In practice, the tasks of leadership and management often fall to the same individual—it is usual to be appointed to managerial positions from which we are expected to lead—and the most effective practitioners are those that can draw on the complementary skill sets of both; creating coherence and shared purpose in an uncertain environment, while delivering results through high-performing organisations and systems.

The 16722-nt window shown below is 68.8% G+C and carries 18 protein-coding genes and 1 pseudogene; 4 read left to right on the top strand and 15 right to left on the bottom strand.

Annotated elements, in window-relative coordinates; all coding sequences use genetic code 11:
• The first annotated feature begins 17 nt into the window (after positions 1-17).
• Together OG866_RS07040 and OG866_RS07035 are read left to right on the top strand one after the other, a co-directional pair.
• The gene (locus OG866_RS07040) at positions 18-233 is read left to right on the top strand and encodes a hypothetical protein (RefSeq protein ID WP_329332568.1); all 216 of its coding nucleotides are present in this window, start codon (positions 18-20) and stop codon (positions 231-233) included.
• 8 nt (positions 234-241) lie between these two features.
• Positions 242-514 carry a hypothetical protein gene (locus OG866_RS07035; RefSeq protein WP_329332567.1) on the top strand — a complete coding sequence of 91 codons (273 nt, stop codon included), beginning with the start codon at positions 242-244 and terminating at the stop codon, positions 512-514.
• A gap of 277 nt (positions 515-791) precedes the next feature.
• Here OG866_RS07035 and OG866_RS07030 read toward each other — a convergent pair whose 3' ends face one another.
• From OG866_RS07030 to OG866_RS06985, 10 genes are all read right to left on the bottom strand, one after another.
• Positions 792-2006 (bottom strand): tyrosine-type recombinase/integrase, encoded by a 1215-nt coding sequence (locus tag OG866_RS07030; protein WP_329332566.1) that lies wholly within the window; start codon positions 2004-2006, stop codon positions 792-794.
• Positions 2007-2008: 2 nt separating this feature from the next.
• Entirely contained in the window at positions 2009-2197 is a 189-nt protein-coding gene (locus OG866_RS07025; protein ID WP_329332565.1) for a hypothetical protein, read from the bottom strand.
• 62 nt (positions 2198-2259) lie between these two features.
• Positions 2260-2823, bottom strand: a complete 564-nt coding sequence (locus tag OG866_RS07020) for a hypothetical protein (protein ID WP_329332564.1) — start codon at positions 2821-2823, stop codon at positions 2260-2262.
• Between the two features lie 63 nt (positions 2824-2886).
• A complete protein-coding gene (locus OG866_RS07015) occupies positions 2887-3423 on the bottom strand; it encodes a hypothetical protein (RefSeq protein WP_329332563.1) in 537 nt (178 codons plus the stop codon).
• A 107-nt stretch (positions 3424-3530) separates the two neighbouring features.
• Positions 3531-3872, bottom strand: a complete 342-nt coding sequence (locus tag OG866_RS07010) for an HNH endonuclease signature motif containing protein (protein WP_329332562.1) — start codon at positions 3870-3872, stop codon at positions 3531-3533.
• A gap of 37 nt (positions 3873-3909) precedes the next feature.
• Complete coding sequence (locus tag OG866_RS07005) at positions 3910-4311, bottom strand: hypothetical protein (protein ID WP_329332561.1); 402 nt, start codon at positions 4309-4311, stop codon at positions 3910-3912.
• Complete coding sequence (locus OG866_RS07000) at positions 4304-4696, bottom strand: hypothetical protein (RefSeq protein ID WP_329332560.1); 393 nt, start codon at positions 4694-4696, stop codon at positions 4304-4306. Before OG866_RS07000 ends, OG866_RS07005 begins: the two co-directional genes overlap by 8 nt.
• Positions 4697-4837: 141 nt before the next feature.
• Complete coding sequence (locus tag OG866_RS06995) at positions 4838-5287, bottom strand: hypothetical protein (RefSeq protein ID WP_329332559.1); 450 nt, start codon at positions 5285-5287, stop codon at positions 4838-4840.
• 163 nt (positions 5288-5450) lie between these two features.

The terms management and leadership have been used synonymously, as distinct concepts and as two sides of the same coin. Managers are generally considered to work within an existing paradigm promoting order and consistency, whereas leaders seek to produce change and movement in the face of uncertainty. The discourse has changed over time, largely due to shifting ideas of leadership and the increasing complexity of the organisations and systems in which leaders and managers operate. Contemporary views suggest that the two practices are interrelated and that their separation is harmful to organisations.